An over-indulgent mind?

Yes, humanity has, generally, become over-indulgent physically: obesity though over-eating; rampant consumerism because we rely too heavily on things to make us happy. But there’s an even worse obsession, which probably underlies these two:

We (in the west at least) have a strong tendency of over-indulging our rational mind.

Stop and reflect on this for a moment if you can. Are we not obsessed with order, structure, theories and, worse of all, being in control? We’ve allowed our normal ‘thinking’ mind so much power and influence that it now totally dominates our waking (and probably sleeping) consciousness. What happens when something in our life doesn’t fit into a neat little box or can’t be categorized or predicted? We get anxious. We’ll get worried whether the bus will arrive on time to make our appointment; we’ll become afraid of getting ill from a banana with a few black spots on it, and so on. Then, in order to counter the anxiety, we become even more controlling: we’ll invest in the latest gadget to monitor x, y, or z automatically and warn us that we’re getting anxious!

It’s a vicious circle which will only ever get more frantic and frenetic. There has to be, and is, another, better way.

Meerkats at Chester Zoo

Let’s look at and learn from nature. Is the natural world predictable? No! How many times has the weather not matched the forecast? Are droughts and famines predictable? Not even to our latest scientific thinking and advanced technology. And yet, at least until we humans came along (and disrupted their natural habitats) most other creatures of this planet were perfectly capable of tuning into the vagaries of the weather and their environment and living within the natural order, finding their natural place in a balanced community of creatures and planetary systems.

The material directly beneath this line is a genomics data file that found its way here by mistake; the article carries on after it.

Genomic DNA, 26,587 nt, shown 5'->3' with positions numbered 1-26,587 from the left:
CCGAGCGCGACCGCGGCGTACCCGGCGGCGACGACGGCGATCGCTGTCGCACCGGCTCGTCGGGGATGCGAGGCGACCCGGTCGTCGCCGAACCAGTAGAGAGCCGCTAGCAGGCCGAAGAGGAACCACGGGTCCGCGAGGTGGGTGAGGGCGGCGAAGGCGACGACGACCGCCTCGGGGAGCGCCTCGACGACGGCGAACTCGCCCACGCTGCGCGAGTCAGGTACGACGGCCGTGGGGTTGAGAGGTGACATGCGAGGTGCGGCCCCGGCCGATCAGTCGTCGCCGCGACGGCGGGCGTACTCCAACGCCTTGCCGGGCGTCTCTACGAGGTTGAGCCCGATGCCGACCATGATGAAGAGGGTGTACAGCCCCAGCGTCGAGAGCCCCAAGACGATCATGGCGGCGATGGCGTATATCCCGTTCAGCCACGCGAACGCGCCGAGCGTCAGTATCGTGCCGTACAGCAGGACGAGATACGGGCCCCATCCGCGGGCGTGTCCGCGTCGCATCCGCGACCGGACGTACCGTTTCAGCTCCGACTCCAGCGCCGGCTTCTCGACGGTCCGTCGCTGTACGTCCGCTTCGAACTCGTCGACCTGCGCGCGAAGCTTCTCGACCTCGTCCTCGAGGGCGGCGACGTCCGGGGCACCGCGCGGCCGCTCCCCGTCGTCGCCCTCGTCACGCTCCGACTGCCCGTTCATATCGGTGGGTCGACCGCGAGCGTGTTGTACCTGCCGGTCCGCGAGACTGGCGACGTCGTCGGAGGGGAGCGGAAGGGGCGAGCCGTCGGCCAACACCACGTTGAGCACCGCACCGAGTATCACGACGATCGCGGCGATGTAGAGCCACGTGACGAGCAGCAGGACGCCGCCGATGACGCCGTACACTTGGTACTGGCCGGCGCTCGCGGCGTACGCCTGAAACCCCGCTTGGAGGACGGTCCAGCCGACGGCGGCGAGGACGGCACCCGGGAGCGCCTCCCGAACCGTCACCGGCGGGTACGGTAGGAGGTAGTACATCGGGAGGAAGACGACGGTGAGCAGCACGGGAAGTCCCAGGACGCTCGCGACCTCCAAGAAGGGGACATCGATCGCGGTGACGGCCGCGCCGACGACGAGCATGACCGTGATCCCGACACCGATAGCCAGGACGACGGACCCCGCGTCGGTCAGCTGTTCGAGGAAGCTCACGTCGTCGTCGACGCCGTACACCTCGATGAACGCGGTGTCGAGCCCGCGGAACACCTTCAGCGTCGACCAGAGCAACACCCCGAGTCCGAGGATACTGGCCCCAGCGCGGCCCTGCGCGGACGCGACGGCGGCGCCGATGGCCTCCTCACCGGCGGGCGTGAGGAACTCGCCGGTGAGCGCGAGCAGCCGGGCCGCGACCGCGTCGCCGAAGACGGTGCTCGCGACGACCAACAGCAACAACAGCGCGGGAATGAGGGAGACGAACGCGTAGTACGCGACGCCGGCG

If they can do it, then so can we!

The natural order of things is far deeper than any theorem can hope to describe. My experience is that (and as Zen and Tao approaches demonstrate) the more I’m able to rise above the rational mind’s insistence on an explanation the easier life flows. When I, instead, allow my consciousness to tune-into whatever the situation is that I need to progress with, so I see new perspectives that logic just wouldn’t have considered. For example, I’m struggling to get an app (or computer programme as we used to call them) to do something for me, I’ll take a few minutes reflection break, watch the clouds go by, perhaps. Then, when I go back to my PC I find a new, aware, connected, thought there: ‘you don’t need to do this!’ for example. Taking a step back had shown me the bigger picture and a way forward that avoided this bit of technology all together!

To consciously evolve is to recognise when we’re over-indulging our conditioned rationality and step back from it. And deep down, we know this is a better way. Why else has contemplative or reflective practice, and mindfulness become so welcome these days? Because we KNOW that our rational minds need a break!

Image: Meerkats at Chester Zoo: they don’t need an app to tell them when danger is on the horizon!

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